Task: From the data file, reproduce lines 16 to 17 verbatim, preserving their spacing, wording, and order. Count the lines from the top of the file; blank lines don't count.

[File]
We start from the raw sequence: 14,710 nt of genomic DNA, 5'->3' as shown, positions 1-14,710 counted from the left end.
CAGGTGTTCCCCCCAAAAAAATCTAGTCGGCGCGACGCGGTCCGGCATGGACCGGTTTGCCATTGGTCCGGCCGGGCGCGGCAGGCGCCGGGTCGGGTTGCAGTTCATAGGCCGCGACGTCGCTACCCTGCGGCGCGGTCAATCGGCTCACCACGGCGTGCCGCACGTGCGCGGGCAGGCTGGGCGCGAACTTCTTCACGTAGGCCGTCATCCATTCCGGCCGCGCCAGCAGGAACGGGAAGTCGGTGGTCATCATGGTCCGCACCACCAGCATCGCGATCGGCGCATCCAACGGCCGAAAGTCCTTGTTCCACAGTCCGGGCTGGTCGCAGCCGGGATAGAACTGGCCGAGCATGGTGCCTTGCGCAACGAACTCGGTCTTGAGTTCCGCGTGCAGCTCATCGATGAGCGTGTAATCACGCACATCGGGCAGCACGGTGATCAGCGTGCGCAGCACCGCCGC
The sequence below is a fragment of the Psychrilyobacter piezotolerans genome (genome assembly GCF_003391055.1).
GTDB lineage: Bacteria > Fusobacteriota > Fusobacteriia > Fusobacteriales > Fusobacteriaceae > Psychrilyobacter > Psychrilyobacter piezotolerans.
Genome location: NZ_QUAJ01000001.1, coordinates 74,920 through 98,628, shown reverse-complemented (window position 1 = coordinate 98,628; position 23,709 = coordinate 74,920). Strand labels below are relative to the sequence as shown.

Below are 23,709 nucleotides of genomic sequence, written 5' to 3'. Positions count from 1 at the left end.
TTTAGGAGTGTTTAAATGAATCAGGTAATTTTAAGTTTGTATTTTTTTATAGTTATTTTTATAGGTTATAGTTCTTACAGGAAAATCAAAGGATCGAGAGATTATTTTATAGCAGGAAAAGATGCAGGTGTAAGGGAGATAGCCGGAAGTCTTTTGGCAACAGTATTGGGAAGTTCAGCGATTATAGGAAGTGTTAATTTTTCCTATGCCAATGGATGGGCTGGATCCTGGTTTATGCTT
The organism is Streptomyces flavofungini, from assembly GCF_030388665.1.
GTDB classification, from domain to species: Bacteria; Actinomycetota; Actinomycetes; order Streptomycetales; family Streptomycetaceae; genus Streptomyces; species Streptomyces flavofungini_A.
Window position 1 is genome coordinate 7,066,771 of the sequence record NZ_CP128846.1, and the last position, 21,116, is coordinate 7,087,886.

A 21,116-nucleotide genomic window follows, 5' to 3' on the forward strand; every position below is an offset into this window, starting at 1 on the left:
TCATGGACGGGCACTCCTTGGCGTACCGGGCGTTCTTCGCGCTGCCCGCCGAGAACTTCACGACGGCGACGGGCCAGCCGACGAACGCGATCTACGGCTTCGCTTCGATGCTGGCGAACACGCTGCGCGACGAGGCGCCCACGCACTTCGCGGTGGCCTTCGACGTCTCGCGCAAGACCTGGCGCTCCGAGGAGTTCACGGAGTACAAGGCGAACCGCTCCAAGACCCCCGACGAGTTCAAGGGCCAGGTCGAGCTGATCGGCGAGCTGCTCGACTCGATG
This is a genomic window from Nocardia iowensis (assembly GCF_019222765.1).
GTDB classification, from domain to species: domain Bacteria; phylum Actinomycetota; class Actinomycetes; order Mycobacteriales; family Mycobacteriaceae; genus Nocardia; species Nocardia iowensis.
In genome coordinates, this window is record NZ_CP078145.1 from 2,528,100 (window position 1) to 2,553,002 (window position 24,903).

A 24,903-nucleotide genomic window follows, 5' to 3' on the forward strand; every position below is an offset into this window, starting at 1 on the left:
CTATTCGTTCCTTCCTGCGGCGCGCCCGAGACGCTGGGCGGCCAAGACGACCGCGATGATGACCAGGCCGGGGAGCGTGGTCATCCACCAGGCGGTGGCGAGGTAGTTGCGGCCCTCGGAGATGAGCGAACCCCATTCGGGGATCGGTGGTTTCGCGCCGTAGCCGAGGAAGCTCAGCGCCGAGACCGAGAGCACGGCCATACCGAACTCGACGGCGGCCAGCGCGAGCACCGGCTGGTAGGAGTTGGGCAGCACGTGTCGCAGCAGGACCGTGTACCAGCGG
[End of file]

A 24,903-nucleotide genomic window follows, 5' to 3' on the forward strand; every position below is an offset into this window, starting at 1 on the left:
CTATTCGTTCCTTCCTGCGGCGCGCCCGAGACGCTGGGCGGCCAAGACGACCGCGATGATGACCAGGCCGGGGAGCGTGGTCATCCACCAGGCGGTGGCGAGGTAGTTGCGGCCCTCGGAGATGAGCGAACCCCATTCGGGGATCGGTGGTTTCGCGCCGTAGCCGAGGAAGCTCAGCGCCGAGACCGAGAGCACGGCCATACCGAACTCGACGGCGGCCAGCGCGAGCACCGGCTGGTAGGAGTTGGGCAGCACGTGTCGCAGCAGGACCGTGTACCAGCGG